The presidential debates are upon us, Election Day is just a few weeks away, and two local theater companies are getting into the spirit of the thing by staging gleefully perverse musicals about the U.S. presidency.
It’s not often that you see a guy in a Mexican wrestling mask just sitting in the audience at the theater, but then, it’s not every day that you see a play about professional wrestling. Everyone knows that wrestling is just as scripted as your average play, with the characters, twists, and outcomes all determined in advance, but I don’t know how much crossover there really is between the audiences of the ring and those of the stage.
San Francisco playwright/director Mark Jackson started a fruitful relationship with Berkeley’s Aurora Theatre Company with his 2006 production of Oscar Wilde’s Salome. While Shotgun Players across town has premiered many of Jackson’s own works as a writer/director, his work with Aurora up till now has been strictly as a director, focused on inventive stagings of classics such as August Strindberg’s Miss Julie and a new adaptation of Franz Kafka’s Metamorphosis. Now Aurora has commissioned a new play that goes right back to Salome with Salomania, about onetime San Franciscan dancer Maud Allan.
I have not one but two reviews in today’s Marin Independent Journal: Cinnabar Theater’s rollicking revival of Born Yesterday, featuring a hilarious Heather Gordon as Billie Dawn, and Marin Theatre Company doing Yasmina Reza’s God of Carnage just a couple of months after San Jose Rep gave the play its local premiere. So what are you waiting for? Click on the links in that first sentence to read all about ‘em.
American theater started as a criminal act. The first play performed in English in the colonies was Ye Bare and Ye Cubbe, a satirical stab at the English throne performed in rural Virginia in 1665. As Shakespeare’s contemporaries could attest a generation before, the Puritans were no fans of theater. Performing plays was a crime under their governance, and so was breaking the Sabbath—so this play performed in a tavern on Sunday was doubly forbidden, even disregarding any treasonous content. The show was reprised in a command performance in court, where it was judged harmless.
“Happy families are all alike,” Leo Tolstoy writes in Anna Karenina; “every unhappy family is unhappy in its own way.” Two classic examples are on display at two Berkeley theatres, both of which are celebrating their 20th anniversary seasons right now, albeit in different ways. Shotgun Players are in the middle of a whole season of commissioned world premieres, while at Aurora Theatre it’s old home week, bringing back key artists from throughout the company’s history. But the plays they’re doing depict two houses, alike in comfortable wealth, that have both been unhappy a very long time.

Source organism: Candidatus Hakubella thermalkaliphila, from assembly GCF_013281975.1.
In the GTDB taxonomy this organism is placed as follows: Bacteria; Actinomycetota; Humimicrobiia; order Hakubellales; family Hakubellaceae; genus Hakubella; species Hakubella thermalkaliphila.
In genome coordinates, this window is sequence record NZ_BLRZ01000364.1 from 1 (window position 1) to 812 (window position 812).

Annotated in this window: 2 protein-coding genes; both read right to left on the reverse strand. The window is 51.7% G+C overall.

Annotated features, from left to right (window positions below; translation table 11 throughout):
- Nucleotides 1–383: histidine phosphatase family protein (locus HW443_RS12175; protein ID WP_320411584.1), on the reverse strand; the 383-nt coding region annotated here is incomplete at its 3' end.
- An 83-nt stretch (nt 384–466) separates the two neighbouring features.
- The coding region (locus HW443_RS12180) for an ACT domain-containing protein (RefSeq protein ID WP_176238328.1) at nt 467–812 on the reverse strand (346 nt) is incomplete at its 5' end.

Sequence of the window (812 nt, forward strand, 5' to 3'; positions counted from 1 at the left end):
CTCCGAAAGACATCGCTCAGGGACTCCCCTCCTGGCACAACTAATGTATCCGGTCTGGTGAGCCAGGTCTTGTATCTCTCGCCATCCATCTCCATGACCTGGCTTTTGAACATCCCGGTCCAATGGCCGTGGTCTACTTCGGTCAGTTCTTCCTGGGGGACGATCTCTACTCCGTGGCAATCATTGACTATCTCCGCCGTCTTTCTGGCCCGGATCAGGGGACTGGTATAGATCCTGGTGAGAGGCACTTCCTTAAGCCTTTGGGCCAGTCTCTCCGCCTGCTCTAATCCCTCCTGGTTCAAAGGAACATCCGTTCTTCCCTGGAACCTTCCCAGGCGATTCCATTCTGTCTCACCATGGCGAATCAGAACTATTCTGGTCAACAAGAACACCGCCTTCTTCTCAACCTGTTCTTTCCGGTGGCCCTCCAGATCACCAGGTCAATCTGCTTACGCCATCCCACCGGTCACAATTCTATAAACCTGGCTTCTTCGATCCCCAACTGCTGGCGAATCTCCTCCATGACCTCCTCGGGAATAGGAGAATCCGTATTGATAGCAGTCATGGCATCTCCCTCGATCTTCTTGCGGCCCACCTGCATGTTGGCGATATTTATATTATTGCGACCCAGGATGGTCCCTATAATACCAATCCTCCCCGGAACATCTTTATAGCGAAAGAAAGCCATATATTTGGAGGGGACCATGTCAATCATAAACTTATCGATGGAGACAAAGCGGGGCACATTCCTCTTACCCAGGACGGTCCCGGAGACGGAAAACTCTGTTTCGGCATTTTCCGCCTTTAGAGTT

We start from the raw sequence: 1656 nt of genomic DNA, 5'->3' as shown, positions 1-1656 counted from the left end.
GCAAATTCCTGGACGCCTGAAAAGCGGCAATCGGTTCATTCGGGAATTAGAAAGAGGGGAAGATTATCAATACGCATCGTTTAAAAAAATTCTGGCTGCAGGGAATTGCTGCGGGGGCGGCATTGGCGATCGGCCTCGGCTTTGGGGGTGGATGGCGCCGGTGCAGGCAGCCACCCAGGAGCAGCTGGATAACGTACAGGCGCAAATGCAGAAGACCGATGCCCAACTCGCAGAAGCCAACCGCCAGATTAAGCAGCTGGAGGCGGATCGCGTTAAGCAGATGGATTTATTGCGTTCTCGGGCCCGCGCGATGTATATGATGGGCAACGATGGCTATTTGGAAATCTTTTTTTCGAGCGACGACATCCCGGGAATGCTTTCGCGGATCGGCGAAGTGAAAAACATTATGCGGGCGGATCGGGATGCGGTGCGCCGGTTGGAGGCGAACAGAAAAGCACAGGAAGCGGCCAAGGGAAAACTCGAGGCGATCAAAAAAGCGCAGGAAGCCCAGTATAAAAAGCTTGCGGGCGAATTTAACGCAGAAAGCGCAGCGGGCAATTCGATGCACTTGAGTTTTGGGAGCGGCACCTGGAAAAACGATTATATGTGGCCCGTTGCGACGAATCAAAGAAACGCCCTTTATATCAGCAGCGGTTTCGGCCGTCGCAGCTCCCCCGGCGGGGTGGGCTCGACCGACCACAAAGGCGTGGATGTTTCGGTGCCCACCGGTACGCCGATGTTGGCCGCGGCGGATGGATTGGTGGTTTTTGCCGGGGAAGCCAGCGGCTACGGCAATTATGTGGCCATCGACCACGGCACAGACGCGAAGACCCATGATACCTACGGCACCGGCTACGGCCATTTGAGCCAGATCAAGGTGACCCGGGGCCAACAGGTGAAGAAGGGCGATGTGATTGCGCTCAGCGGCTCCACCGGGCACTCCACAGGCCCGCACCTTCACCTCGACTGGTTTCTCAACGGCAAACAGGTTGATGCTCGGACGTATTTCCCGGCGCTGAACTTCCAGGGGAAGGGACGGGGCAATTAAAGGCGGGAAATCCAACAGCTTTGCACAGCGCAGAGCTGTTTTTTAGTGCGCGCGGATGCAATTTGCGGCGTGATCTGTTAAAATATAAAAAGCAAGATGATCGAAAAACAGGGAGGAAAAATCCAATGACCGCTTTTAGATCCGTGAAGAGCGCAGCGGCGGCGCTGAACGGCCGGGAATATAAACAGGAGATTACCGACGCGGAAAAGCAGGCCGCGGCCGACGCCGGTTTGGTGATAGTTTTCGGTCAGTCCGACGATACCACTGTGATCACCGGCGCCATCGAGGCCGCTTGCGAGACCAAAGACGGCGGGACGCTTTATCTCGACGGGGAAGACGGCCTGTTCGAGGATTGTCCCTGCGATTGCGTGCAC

I wrote up Jon Tracy’s steampunk reinvention of The Tempest for today’s Marin Independent Journal, and you can see what I thought of it over yonder.
It’s hard enough dealing with grief when you understand what happened, and why and how it happened, but when what’s happening to someone you love is completely incomprehensible, it’s mighty hard to get your mind around it and resign yourself to anything. For whatever reason, plays all over Berkeley depict families dealing with highly unconventional versions of loss.
THEATER REVIEW: SAN FRANCISCO
Show #44: Reborning, SF Playhouse, May 12.
After creating a propulsive contemporary take on George Orwell’s Animal Farm for Shotgun Players’ summer show last year, this summer writer-director Jon Tracy followed it up with The Salt Plays, Part 1: In the Wound, a stunning, kinetic, poetic riff on the Trojan War that both was and wasn’t an adaptation of The Iliad. And if that wasn’t ambitious enough, Tracy followed his Iliad up this December with–what else?–his Odyssey, following his cold-blooded, business-suited strategist Odysseus on his long-delayed voyage home to his waiting wife Penelope.